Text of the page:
But how is that possibly "defamatory"? Well, again, in the UK, what counts as defamatory is quite different than what counts as defamatory in the US. Apparently, in the UK, saying mean things about someone is defamatory. Indeed, the court even admits that this is about whether or not your feelings get hurt:
All of this, however, is about injury to feelings, and the issue I have to address at this stage is whether serious harm to reputation has been proved.
Injury to feelings? That's where freedom of speech goes to die. Anyone's feelings can get hurt over just about anything. People insult one another all the time, sometimes publicly. I'm constantly reading about politicians (including in the UK) insulting one another. That shouldn't be defamation. But, apparently, it is.
I have reached the clear conclusion that the Serious Harm requirement is satisfied, on the straightforward basis that the tweets complained of have a tendency to cause harm to this claimant’s reputation in the eyes of third parties, of a kind that would be serious for her.
And, yes, I understand that part of the reason why UK defamation law (and defamation law in many other countries) works this way. Historically, it was to allow those who had no other recourse to hit back at the more powerful saying things that would damage their reputation. So, for example, if a newspaper printed something that seriously harmed someone's reputation, that individual would not have any recourse. But that's not the case today. And that's clearly evidenced by the fact that this happened on Twitter where both sides got to clearly express their side and their anger. So you don't need a court to come in and claim that there was "serious harm" to Monroe's reputation, because that makes no sense. Those who respect Monroe would clearly see her tweets responding angrily to Hopkins and would pretty quickly recognize that Hopkins, in true Hopkins fashion, was saying nutty stuff again.
The court tries to do away with this point, by arguing that the two did not have many overlapping followers, so the followers of Hopkins wouldn't necessarily see Monroe's responses:
Ms Monroe’s own responses on Twitter. These are said to have mitigated harm by making her position clear. There are several difficulties with this contention. One is that denials are not at all the same thing as corrections, retractions or apologies. The response of the accused is inherently unlikely to undo the damage caused initially. A second, and probably more significant point, is that Ms Monroe had no access to the followers of Ms Hopkins. The fact that the overlap in their followers was so small tends to undermine this submission.
But if that's the case, what's the "concern" here? This also seems to ignore that the original Hopkins tweet appears to have been directed at Monroe, meaning only those who followed both would see it. Separately, given the widespread news coverage of this, people who actually cared would likely have seen the whole debate play out. Furthermore, what difference does it make that "denials are not at all the same thing as corrections, retractions or apologies." So what? In the marketplace of ideas, people present their positions and everyone gets to decide who they believe. And here it seems pretty clear to anyone with half a brain that Hopkins tweeted out some crazy angry insults without realizing what she was doing. That should harm her own reputation (even if her reputation is saying silly nonsense stuff already) without needing a court to say she defamed Monroe.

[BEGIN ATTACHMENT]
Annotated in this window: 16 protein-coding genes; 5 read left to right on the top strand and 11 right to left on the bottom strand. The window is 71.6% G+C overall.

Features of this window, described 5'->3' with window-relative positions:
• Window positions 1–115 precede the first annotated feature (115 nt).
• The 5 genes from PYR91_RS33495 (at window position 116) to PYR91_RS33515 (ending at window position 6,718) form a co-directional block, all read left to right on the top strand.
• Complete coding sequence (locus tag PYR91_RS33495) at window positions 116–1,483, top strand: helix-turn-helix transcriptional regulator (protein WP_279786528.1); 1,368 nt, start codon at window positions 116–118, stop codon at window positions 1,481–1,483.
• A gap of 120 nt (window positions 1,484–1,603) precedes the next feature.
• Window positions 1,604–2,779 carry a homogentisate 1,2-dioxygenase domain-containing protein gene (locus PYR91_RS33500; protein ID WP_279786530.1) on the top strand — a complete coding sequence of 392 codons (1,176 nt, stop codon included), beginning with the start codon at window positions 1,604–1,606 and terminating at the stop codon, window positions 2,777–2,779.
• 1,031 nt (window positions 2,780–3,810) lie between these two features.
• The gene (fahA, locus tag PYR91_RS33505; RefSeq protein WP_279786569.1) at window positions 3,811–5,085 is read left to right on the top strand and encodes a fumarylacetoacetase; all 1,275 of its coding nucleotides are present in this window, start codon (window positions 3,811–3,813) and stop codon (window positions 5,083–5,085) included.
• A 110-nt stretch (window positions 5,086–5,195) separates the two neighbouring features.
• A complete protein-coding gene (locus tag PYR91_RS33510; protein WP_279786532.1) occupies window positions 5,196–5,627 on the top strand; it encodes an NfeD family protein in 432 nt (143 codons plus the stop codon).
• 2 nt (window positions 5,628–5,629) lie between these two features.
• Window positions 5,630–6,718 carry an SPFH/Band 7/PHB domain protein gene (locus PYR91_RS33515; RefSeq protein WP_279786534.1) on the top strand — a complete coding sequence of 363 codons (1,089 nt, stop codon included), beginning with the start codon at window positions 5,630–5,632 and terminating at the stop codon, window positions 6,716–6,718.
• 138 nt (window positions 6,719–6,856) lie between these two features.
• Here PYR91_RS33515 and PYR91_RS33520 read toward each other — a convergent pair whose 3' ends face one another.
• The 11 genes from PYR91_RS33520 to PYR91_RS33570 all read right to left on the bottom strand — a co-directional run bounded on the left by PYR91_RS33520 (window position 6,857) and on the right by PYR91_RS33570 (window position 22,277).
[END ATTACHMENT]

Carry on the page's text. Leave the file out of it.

Eventually, the court comes up with a totally subjective "scale" of injury to feelings to determine how much Hopkins needs to pay:
In this case, the allegations were serious but certainly not towards the top end of the scale. The extent of publication was significant but not massive in its scale. The harm to reputation, though serious, will not have been grave. The need for vindication is not a weighty factor, as there has been no attempt to prove the truth of what was alleged. This judgment will make the position clear to those who were unaware of it already. Ms Monroe is a public figure, in the sense that she chooses to engage in public life and to engage in political discourse in public forums. The injury to feelings was real and substantial, and has continued. It has been significantly exacerbated by the way the defence has been conducted. Nonetheless, compensation for hurt feelings should be in scale with the award that seeks to compensate for harm to reputation.
Taking account of all these matters, my award is £24,000. That is divided into £16,000 for the First Tweet and £8,000 for the Second Tweet. The reason for this division is that the majority of the harm to reputation will have been caused by the First Tweet, and it was that tweet that caused the greatest injury to feelings at the time. These awards are higher than they would have been, if damages had been assessed at or shortly after the time of publication, because they take account of the fact that harm to reputation has continued, and injury to feelings has been increased by the defendant’s behaviour.
The First Tweet was a mistake. It was not fully retracted but there has been no attempt to prove the truth of what was suggested. Ms Hopkins will realise, and no doubt be advised, that to repeat the same message would be likely to result in a substantial damages award. I do not consider that there is any evidence of a threat or risk of repetition. There is no need for an injunction.
I don't understand this at all. The whole idea that someone's feelings getting hurt is defamation is completely antithetical to any reasonable support of a regime of freedom of expression. Based on the standards in this ruling, a ridiculous number of tweets happening right this very second could be subject to massive monetary awards in the UK, and that's crazy. At worst this will lead to more silly litigation over schoolyard spats that now take place online. Alternatively, it will lead people to self-censor and simply not speak out online for fear of being sued. That's the chilling effects that comes when you have laws that decide freedom of expression is not a priority. No matter your opinion of Hopkins or Monroe (and I'm no fan of Hopkins), this ruling is dangerous for freedom of expression online.